Endocrine System Nervous System

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1 Cells Endocrine System Nervous System Tissues Controls Organs

2 Nervous System vs Endocrine System Electrical signals (graded potentials and action potentials) and chemical signals (neurotransmitters) Fast acting Short-lived Chemical signals (hormones) that travel in the blood Slow response Long lasting

3 The Basic Jobs of the Nervous System Sensory input Integration Motor output

4 Sensory input

5 2 BIG Divisions Central Nervous System Brain & Spinal cord Peripheral Nervous System Outside the CNS (outside the DBC) Cranial Nerves & Spinal Nerves

6 2 Big Divisions of the PNS Sensory Afferent S A M E SAD Motor Efferent

7

8

9 Motor Efferent Divisions Somatic Nervous System Autonomic Nervous System

10 Somatic Nervous System Mostly voluntary Controls skeletal muscles

11 Autonomic Nervous System Involuntary Controls cardiac muscle, smooth muscle and glands

12 Autonomic NS Divisions Sympathetic Parasympathetic

13 Cells of Nervous Tissue Neurons Glial cells

14 Functions of Neurons Sensation Integration Sending signals from sensory organs to CNS (Sensory input) Sending signals from CNS to effector organs (Motor output)

15 Functions of Glial Cells Maintenance Food delivery Killing and cleaning Lining Insulating

16 Typical Neuron = Cell w/ several processes Cell body Dendrites Dendrites + Axon Axon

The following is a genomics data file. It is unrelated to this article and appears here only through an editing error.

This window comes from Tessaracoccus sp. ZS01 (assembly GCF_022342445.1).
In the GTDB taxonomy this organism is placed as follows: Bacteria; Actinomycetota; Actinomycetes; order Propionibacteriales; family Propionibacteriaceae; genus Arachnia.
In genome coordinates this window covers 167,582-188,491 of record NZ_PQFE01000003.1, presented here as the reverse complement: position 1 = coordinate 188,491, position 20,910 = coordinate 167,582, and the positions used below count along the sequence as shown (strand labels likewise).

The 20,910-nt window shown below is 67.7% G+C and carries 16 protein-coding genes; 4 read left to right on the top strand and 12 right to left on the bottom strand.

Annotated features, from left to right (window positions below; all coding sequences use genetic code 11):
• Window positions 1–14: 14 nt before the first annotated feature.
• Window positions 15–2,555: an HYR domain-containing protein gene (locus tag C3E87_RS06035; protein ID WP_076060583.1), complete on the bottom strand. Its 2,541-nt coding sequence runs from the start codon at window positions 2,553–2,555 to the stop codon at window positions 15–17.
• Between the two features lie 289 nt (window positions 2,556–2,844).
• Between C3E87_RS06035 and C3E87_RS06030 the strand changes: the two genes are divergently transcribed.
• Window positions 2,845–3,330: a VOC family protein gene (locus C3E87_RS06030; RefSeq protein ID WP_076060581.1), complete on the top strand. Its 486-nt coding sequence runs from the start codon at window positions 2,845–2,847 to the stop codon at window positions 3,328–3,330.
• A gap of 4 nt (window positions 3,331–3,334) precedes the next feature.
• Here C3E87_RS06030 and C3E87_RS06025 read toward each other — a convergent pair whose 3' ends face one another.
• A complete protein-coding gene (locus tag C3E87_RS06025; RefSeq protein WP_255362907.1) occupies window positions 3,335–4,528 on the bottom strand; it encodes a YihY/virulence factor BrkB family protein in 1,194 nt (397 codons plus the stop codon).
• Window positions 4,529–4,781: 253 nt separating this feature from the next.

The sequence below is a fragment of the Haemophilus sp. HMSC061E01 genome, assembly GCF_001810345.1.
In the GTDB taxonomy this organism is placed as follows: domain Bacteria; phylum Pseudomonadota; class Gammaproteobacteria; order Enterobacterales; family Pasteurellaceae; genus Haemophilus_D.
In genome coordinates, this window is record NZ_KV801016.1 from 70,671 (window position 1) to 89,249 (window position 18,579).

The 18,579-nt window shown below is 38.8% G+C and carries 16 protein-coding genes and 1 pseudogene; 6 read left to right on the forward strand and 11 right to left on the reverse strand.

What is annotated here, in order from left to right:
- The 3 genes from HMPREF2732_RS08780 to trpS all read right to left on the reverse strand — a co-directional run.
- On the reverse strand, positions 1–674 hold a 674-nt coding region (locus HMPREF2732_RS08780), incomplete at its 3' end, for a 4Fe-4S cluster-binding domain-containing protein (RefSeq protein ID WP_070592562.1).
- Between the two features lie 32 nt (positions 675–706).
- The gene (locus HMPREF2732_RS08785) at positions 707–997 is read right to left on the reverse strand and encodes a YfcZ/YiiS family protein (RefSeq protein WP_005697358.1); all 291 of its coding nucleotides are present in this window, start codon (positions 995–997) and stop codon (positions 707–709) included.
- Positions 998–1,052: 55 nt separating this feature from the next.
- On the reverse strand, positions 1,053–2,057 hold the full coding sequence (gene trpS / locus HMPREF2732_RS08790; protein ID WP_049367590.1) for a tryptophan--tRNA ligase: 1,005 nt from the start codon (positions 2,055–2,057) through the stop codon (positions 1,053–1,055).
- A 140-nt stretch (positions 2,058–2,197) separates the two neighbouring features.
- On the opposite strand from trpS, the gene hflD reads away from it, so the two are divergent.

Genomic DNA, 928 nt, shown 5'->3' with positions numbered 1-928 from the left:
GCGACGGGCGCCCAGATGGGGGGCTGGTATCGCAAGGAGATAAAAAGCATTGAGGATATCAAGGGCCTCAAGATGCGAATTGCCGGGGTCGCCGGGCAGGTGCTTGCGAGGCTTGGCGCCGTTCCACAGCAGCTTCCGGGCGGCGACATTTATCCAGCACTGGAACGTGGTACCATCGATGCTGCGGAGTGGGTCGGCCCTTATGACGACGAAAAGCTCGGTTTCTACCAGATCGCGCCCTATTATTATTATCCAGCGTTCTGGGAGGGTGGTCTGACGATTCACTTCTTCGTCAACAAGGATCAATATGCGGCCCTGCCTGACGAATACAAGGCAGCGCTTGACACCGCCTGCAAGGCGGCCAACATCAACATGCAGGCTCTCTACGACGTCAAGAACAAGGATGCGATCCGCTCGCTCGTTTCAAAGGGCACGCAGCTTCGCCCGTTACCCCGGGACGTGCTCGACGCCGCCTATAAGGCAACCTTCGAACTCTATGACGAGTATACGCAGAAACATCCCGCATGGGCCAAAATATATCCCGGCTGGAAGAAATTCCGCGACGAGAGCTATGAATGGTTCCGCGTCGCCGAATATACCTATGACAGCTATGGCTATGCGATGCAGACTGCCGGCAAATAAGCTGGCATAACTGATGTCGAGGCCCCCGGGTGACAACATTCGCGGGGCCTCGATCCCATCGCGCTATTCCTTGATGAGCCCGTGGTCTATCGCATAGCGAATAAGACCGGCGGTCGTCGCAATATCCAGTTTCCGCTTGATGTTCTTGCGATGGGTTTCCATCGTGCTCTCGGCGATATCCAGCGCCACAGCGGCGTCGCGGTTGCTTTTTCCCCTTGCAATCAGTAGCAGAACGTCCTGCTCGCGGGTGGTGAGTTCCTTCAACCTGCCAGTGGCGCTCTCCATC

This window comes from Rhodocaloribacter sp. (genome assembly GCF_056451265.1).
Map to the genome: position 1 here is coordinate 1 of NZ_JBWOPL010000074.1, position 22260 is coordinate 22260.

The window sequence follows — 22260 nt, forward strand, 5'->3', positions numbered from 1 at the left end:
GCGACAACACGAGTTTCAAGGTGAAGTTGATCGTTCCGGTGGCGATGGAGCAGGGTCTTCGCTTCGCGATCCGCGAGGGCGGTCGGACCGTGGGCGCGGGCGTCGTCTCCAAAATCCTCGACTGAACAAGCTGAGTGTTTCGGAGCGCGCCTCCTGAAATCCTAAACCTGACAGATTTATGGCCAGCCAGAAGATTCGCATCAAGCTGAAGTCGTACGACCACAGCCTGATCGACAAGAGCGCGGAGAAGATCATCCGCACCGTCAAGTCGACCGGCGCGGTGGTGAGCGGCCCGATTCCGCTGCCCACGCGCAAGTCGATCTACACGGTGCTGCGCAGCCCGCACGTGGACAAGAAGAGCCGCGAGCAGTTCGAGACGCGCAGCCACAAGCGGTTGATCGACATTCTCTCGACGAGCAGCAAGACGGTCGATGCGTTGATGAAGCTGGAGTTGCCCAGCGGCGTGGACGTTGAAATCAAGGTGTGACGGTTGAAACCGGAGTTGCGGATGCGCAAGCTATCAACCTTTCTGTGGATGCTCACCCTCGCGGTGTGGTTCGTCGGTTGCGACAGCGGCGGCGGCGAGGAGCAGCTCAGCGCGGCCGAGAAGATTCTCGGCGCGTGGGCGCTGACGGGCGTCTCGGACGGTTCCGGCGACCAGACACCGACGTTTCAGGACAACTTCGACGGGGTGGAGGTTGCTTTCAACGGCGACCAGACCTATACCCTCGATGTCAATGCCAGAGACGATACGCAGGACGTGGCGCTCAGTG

17 Nucleus Nissl body Soma Neurofibrils

18 Soma

19 Nucleus Collection of somata in the CNS

20 Ganglion Collection of somata in the PNS

21 Dendrites Receive signals from other neurons/sensory organs Send electrical signals (graded potentials) to the soma and the axon Usually multiple

22 Receive electrical signals (graded potentials) from dendrites/soma Send electrical signals (action potentials) to the axon terminal Axon terminal releases neurotransmitters onto another neuron or an effector cell Node of Ranvier Axon terminals (secretory region) Axon hillock Axon Neurilemma Schwann cell Telodendri

23

24 Synapse = Junction btwn 2 neurons or btwn a neuron and an effector cell

25 Synapse Presynaptic neuron Axon terminal Synaptic vesicles Postsynaptic neuron

26 Structural Classification of Neurons Multipolar Bipolar Unipolar

27 Multipolar Neurons

28 Bipolar Neurons

29 Bipolar Neurons

30 Unipolar Neurons

31 Functional Classification of Neurons Stimulus 1 Receptor Interneuron 2 Sensory neuron 3 Integration center 4 Motor neuron 5 Effector Spinal cord (CNS) Response

32 Membrane Potential = Electrical difference btwn the inside of a cell and the outside Voltmeter Plasma membrane Ground electrode outside cell Microelectrode inside cell Axon Neuron

33 Establishing a Membrane Potential Outside cell Inside cell

34 Establishing a Membrane Potential K+ leakage channels K K+ K+ + + K Cell interior 90 mv

35 Establishing a Membrane Potential K+ K+ Na+ K+ K+ + Na Cell interior 70 mv

36 Polarized Voltmeter Plasma membrane Ground electrode outside cell Microelectrode inside cell Axon Neuron

37 Electrical signals carry info from one end of a neuron to the other. These electrical signals are waves of change in the membrane potential.